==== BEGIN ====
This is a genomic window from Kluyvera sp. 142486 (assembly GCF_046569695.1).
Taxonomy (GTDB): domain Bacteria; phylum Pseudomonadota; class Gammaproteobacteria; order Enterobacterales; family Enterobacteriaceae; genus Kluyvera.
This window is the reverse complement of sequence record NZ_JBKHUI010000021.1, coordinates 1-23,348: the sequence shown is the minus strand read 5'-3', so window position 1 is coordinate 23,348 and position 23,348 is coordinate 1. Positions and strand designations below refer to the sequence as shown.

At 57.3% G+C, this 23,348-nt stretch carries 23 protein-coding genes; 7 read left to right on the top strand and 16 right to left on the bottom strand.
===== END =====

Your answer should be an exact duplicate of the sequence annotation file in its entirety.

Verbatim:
This is a genomic window from Kluyvera sp. 142486 (assembly GCF_046569695.1).
Taxonomy (GTDB): domain Bacteria; phylum Pseudomonadota; class Gammaproteobacteria; order Enterobacterales; family Enterobacteriaceae; genus Kluyvera.
This window is the reverse complement of sequence record NZ_JBKHUI010000021.1, coordinates 1-23,348: the sequence shown is the minus strand read 5'-3', so window position 1 is coordinate 23,348 and position 23,348 is coordinate 1. Positions and strand designations below refer to the sequence as shown.

At 57.3% G+C, this 23,348-nt stretch carries 23 protein-coding genes; 7 read left to right on the top strand and 16 right to left on the bottom strand.